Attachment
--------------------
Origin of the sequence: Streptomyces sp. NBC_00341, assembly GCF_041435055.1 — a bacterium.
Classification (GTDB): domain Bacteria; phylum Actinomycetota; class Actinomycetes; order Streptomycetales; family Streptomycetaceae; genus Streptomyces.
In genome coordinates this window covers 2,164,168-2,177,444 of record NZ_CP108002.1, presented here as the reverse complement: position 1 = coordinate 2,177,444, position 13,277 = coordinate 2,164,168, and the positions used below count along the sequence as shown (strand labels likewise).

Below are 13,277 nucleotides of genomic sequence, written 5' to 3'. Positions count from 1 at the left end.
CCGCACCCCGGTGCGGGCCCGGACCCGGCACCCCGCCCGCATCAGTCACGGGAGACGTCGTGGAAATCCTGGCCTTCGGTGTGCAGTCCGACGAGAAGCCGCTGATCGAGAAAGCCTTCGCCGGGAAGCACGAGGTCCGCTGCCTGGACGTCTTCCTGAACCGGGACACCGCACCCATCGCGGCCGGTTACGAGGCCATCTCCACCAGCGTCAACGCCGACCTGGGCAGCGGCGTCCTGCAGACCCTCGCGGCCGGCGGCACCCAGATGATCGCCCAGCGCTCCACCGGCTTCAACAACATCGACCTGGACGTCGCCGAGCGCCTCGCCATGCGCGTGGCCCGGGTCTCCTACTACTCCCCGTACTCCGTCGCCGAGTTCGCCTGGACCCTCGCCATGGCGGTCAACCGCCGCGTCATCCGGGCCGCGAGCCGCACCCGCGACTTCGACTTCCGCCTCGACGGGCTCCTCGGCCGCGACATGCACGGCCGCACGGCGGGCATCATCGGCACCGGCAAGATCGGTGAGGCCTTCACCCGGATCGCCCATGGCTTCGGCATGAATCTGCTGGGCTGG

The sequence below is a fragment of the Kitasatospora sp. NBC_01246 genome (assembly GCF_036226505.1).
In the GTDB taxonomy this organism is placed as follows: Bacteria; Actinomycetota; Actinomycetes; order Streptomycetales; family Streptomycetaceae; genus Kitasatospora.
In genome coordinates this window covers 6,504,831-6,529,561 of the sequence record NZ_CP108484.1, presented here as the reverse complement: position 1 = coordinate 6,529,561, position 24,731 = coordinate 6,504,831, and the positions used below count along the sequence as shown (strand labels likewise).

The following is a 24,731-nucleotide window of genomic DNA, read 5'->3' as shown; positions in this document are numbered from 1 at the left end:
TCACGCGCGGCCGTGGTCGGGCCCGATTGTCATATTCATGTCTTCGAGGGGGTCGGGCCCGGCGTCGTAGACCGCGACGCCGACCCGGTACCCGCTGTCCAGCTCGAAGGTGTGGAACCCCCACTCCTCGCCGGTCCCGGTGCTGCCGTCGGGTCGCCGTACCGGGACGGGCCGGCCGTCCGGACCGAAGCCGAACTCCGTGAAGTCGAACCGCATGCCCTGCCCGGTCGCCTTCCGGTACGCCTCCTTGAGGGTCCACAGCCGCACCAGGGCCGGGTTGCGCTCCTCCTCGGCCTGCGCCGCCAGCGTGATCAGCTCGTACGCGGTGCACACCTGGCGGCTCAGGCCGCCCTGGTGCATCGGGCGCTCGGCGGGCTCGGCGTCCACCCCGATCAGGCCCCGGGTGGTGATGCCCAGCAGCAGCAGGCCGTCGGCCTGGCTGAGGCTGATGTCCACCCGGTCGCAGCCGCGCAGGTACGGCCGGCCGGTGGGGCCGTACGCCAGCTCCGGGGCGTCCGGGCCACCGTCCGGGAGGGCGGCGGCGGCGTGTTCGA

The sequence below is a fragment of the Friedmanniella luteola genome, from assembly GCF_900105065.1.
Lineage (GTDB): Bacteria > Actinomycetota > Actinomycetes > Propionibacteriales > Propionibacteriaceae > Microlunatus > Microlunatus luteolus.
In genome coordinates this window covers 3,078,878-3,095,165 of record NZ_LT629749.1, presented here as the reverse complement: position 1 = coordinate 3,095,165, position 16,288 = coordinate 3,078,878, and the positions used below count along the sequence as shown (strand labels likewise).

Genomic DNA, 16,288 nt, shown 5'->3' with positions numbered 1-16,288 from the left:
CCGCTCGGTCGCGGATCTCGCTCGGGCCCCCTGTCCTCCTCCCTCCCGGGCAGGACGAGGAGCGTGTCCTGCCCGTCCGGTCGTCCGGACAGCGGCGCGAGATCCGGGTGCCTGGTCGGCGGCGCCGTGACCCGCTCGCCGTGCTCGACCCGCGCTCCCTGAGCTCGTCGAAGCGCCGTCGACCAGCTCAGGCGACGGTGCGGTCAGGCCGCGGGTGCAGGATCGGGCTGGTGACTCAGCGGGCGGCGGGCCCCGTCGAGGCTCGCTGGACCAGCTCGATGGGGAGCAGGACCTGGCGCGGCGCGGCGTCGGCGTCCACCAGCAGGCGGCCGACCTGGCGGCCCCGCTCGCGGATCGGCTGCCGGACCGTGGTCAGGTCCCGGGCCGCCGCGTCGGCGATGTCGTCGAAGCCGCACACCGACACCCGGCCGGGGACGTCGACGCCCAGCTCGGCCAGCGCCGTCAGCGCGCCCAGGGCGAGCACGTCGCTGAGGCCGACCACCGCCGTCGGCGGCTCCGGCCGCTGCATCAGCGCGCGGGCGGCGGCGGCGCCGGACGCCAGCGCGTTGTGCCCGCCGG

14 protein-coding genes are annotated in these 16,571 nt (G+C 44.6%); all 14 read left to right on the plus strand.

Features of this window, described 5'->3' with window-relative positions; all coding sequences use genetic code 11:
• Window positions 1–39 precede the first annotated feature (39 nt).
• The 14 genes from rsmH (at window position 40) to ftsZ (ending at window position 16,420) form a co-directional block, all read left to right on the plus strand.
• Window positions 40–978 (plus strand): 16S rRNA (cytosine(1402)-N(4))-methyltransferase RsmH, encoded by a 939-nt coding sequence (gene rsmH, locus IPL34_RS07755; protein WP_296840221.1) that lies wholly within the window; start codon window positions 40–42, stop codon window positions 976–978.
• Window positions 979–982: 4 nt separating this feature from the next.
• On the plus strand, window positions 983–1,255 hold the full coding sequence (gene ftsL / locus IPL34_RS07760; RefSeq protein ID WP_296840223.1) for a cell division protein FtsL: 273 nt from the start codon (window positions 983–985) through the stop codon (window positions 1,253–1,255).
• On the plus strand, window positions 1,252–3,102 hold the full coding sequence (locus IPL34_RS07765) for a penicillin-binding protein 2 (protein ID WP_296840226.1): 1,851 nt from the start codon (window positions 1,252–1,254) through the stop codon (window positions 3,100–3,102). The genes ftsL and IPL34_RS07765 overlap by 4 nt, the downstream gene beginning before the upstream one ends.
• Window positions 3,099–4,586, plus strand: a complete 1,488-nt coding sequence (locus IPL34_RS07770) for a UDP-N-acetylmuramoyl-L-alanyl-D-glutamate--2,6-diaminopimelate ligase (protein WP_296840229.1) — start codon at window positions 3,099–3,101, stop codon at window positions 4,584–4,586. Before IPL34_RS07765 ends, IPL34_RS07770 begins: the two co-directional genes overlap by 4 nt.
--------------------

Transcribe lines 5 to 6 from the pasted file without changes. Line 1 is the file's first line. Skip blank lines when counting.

CCGCACCCCGGTGCGGGCCCGGACCCGGCACCCCGCCCGCATCAGTCACGGGAGACGTCGTGGAAATCCTGGCCTTCGGTGTGCAGTCCGACGAGAAGCCGCTGATCGAGAAAGCCTTCGCCGGGAAGCACGAGGTCCGCTGCCTGGACGTCTTCCTGAACCGGGACACCGCACCCATCGCGGCCGGTTACGAGGCCATCTCCACCAGCGTCAACGCCGACCTGGGCAGCGGCGTCCTGCAGACCCTCGCGGCCGGCGGCACCCAGATGATCGCCCAGCGCTCCACCGGCTTCAACAACATCGACCTGGACGTCGCCGAGCGCCTCGCCATGCGCGTGGCCCGGGTCTCCTACTACTCCCCGTACTCCGTCGCCGAGTTCGCCTGGACCCTCGCCATGGCGGTCAACCGCCGCGTCATCCGGGCCGCGAGCCGCACCCGCGACTTCGACTTCCGCCTCGACGGGCTCCTCGGCCGCGACATGCACGGCCGCACGGCGGGCATCATCGGCACCGGCAAGATCGGTGAGGCCTTCACCCGGATCGCCCATGGCTTCGGCATGAATCTGCTGGGCTGG

The sequence below is a fragment of the Kitasatospora sp. NBC_01246 genome (assembly GCF_036226505.1).